Hyperspectral confocal fluorescence microscopy, when combined with multivariate curve resolution (MCR), provides a powerful new tool for improved quantitative imaging of multi-fluorophore samples. Generally, fully non-negatively constrained models are used in the constrained alternating least squares MCR analyses of hyperspectral images since real emission components are expected to have non-negative pure emission spectra and concentrations. However, in this paper, we demonstrate four separate cases in which partially constrained models are preferred over the fully constrained MCR models. These partially constrained MCR models can sometimes be preferred when system artifacts are present in the data or where small perturbations of the major emission components are present due to environmental effects or small geometric changes in the fluorescing species. Here we demonstrate that in the cases of hyperspectral images obtained from multicomponent spherical beads, autofluorescence from fixed lung epithelial cells, fluorescence of quantum dots in aqueous solutions, and images of mercurochrome-stained endosperm portions of a wild-type corn seed, these alternative, partially constrained MCR analyses provide improved interpretability of the MCR solutions. Often the system artifacts or environmental effects are more readily described as first and/or second derivatives of the main emission components in these alternative MCR solutions since they indicate spectral shifts and/or spectral broadening or narrowing of the emission bands, respectively. Thus, this paper serves to demonstrate the need to test alternative partially constrained models when analyzing hyperspectral images with MCR methods.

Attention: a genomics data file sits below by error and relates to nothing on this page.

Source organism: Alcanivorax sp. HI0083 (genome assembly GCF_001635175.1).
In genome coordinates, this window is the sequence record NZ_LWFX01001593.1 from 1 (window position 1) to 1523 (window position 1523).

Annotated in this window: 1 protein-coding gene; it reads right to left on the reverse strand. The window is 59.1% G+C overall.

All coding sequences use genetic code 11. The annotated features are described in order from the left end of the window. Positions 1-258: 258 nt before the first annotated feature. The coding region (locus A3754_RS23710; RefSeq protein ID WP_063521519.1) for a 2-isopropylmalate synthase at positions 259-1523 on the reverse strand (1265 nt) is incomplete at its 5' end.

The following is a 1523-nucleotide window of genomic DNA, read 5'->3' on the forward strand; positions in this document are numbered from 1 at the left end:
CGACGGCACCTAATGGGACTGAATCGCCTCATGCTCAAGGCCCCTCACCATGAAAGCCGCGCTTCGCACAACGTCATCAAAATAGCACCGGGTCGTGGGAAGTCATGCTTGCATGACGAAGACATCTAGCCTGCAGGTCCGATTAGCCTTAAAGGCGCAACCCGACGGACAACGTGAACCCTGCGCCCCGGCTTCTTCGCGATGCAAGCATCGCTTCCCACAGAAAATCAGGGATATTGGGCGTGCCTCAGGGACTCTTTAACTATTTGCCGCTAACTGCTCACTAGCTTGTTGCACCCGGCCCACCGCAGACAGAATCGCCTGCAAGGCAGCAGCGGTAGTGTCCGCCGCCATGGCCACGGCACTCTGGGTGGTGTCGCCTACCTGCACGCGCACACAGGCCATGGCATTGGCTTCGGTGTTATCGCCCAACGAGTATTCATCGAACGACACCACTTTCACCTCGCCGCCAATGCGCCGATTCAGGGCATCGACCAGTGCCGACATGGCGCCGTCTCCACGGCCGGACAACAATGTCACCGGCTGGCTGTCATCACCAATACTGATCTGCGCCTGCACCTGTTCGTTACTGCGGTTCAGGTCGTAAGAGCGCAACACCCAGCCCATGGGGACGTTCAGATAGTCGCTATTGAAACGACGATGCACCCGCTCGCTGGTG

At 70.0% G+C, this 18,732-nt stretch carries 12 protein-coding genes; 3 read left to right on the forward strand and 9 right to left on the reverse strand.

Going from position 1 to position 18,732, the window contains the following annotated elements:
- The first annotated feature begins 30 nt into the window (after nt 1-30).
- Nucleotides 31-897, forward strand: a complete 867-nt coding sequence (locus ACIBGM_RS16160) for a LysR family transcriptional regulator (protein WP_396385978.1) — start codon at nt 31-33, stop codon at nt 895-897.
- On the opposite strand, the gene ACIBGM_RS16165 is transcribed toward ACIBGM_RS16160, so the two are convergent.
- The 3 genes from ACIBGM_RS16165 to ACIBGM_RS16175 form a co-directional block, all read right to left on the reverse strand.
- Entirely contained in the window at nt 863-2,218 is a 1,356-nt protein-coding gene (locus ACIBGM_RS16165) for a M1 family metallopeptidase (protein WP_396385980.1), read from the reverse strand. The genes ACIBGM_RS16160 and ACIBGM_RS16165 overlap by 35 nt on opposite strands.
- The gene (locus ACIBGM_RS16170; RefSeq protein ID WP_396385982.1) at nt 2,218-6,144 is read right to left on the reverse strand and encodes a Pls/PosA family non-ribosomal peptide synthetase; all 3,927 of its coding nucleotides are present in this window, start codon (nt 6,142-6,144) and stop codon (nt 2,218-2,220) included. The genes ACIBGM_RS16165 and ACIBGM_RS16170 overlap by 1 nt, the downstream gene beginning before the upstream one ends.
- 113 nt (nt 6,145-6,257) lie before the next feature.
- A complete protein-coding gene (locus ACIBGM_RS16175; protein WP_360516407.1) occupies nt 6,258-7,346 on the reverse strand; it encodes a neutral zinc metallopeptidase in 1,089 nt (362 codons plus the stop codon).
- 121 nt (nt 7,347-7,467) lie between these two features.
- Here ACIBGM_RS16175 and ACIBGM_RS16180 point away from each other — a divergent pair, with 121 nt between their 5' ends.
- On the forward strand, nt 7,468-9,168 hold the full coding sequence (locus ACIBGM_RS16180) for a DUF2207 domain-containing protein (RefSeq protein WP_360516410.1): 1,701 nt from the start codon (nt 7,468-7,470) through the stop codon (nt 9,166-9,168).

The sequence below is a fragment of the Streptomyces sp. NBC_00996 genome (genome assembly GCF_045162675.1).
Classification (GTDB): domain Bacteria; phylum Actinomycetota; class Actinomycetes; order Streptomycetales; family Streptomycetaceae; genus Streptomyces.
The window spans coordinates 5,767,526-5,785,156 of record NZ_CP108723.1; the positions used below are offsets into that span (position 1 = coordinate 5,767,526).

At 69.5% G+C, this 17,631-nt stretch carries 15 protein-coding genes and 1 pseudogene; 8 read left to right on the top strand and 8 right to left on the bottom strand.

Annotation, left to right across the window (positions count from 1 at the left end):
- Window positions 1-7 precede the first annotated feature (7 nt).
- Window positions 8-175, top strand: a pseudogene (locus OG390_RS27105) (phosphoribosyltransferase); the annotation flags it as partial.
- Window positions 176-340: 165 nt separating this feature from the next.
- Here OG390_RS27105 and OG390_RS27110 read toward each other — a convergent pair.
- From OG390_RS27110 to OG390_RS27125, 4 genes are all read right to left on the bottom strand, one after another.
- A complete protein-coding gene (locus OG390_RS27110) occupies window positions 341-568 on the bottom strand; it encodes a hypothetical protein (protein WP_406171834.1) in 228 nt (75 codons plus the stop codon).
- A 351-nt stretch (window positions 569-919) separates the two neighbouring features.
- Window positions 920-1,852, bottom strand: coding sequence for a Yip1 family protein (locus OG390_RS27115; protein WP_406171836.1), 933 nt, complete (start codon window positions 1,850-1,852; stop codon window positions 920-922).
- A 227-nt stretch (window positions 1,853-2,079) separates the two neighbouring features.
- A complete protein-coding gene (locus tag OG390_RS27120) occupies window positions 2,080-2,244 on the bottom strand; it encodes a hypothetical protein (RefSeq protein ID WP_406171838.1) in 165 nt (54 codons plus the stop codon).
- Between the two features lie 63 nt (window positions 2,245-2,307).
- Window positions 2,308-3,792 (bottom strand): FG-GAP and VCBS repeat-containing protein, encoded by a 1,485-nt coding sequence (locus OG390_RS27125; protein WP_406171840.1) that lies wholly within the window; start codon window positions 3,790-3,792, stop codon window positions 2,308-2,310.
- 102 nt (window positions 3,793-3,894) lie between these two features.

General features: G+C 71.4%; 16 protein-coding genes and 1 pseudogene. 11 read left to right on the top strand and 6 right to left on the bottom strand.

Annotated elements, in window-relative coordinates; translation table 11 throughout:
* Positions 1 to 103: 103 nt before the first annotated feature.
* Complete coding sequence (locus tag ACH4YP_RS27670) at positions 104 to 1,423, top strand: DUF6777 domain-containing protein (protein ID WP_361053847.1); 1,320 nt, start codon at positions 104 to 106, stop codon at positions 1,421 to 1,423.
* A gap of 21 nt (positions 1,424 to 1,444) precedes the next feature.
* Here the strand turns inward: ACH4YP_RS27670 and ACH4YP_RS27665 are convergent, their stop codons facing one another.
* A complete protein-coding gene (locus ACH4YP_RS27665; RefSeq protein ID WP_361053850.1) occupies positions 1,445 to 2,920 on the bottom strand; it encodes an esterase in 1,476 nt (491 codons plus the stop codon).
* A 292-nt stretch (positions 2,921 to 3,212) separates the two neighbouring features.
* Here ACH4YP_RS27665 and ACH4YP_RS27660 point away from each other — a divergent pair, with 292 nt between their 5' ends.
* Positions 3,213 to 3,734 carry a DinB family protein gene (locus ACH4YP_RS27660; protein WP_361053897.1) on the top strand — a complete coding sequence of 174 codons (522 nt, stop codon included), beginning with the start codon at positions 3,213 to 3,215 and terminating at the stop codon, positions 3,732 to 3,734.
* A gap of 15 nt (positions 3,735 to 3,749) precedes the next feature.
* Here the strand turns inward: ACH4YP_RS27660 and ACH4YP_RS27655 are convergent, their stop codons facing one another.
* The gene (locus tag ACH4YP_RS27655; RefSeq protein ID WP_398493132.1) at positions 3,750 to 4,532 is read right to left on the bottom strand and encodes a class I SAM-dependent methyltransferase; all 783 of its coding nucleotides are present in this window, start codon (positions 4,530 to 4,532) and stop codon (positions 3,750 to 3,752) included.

- Corn endosperm
- Fluorescence imaging
- Hyperspectral confocal microscope
- Multivariate curve resolution
- Partially constrained alternating least squares
- Quantum dots
ASJC Scopus subject areas